failures in essential systems which would lead to Parliament no longer being able to occupy the Palace.”
The buildings themselves are structurally solid, so for now Big Ben (the bell housed in the iconic Elizabeth Tower) is safe. But the problem with antiquated electrical systems isn’t the mild inconvenience of a flickering television screen; it’s that ageing, vulcanized wires could catch fire.
Many of the systems in Westminster “reached the projected end of their lifecycles in the 1970s and 1980s,” the September report says. The patchwork of repairs means new pipes and cables are lying on top of old networks “with little knowledge of what the existing services are, where they go, or whether they are still live.”
Deloitte, a consultancy firm, has analyzed three scenarios. If Parliament moves out of the palace entirely, the works would take six years to complete. A partial shift to temporary digs would extend that to 11 years, while a rolling refurbishment program conducted without anyone leaving the buildings could take a staggering 32 years to finish. No wonder the government committee is recommending “a full decant” while the works are completed.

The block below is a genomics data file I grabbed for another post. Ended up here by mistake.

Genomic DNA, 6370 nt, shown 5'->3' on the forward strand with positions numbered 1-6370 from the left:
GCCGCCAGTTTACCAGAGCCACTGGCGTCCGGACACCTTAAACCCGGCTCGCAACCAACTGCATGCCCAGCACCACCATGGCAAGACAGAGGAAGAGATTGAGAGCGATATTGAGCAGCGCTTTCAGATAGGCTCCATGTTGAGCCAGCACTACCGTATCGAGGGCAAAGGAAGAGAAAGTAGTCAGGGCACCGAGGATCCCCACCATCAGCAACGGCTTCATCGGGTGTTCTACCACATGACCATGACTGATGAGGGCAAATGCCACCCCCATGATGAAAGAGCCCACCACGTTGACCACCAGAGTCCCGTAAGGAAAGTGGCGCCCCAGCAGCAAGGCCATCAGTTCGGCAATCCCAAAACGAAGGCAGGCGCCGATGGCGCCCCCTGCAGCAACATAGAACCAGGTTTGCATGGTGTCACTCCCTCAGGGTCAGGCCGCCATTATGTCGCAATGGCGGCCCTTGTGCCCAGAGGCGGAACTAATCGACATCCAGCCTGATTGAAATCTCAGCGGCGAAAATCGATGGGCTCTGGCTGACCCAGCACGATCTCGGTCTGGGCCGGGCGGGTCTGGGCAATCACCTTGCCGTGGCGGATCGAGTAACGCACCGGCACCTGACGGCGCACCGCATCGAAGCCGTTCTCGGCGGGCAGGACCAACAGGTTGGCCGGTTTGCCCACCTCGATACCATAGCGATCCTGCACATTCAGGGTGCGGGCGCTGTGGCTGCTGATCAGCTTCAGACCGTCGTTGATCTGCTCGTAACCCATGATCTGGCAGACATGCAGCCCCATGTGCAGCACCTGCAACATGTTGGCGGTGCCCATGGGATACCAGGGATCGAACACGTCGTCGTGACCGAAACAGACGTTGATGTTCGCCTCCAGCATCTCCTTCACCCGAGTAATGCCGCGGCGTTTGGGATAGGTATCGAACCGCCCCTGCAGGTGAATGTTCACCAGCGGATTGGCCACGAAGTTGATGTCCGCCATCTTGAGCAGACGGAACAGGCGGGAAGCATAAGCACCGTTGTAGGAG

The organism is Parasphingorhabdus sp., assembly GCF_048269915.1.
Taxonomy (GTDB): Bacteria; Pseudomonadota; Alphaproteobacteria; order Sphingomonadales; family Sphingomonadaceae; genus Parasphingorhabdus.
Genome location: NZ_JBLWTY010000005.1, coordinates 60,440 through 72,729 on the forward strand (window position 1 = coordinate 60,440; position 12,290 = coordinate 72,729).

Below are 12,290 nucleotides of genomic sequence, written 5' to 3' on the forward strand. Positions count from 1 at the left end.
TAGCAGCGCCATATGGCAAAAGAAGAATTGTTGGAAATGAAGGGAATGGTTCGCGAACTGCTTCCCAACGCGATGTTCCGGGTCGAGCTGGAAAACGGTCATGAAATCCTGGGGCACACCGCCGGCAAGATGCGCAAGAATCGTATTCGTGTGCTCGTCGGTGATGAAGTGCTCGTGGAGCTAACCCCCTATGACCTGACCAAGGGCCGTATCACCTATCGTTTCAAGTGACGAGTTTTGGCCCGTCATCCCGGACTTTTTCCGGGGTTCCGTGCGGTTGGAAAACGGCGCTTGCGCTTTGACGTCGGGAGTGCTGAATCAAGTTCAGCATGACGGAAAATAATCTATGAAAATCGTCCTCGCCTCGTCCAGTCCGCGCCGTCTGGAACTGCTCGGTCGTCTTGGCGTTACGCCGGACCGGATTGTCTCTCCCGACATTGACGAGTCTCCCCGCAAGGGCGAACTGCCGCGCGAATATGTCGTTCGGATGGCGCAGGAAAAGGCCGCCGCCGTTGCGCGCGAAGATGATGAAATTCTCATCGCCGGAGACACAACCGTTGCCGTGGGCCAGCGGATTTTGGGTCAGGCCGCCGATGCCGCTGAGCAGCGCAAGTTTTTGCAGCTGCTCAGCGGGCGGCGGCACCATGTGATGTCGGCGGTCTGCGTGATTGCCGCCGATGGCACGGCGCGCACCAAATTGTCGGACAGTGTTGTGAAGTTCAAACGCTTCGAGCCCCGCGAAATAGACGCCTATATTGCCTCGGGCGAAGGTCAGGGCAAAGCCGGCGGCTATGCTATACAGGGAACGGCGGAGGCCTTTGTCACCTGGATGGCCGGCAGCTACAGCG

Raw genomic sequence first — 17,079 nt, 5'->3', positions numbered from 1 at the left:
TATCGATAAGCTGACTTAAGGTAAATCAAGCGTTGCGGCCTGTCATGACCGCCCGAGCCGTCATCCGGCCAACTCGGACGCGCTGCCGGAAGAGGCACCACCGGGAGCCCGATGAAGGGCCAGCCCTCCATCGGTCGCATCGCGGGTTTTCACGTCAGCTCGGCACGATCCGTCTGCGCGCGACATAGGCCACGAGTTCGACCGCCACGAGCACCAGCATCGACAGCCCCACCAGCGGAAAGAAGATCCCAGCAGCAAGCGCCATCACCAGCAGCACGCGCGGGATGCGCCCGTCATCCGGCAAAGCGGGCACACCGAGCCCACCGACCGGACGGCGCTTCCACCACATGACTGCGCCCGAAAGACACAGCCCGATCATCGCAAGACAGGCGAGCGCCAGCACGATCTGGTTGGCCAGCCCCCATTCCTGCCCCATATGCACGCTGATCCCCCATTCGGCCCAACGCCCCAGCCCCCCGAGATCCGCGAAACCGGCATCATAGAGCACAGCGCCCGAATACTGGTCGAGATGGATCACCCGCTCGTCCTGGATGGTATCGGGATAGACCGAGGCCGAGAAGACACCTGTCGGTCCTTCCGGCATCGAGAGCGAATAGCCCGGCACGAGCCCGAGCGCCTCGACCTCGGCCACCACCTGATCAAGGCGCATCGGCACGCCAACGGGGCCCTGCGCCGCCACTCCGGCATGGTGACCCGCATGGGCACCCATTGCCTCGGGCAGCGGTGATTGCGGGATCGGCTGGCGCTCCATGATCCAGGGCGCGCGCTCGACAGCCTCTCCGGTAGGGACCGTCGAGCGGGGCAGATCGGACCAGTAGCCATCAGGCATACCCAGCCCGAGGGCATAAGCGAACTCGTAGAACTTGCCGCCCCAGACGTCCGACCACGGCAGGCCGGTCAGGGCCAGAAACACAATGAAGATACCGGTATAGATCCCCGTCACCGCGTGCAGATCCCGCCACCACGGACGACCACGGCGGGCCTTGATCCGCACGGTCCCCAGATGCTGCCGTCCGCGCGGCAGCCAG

The architecture and planning firm Gensler has proposed floating a temporary structure on the Thames at a cost of 160 million pounds to house lawmakers while the Westminster building works are completed:
The problem for British politicians is that they’re still tainted by the 2009 expenses scandal, which involved members of parliament abusing housing allowances, dodging taxes and, in one infamous case, claiming 1,645 pounds for a duck house floated on a garden pond. So they’re understandably reluctant to ask the public to upgrade their offices.
They shouldn’t be. The Palace of Westminster is a national treasure — and also an architectural beacon of parliamentary democracy in a world that can use such symbols today. If a fire were to rampage through the building destroying the structure, bitter recriminations would soon fill the deafening silence left by the hushing of Big Ben.


Mark Gilbert copy

Mark Gilbert is a Bloomberg View columnist and writes editorials on economics, finance and politics. He was London bureau chief for Bloomberg News and is the author of ‘Complicit: How Greed and Collusion Made the Credit Crisis Unstoppable’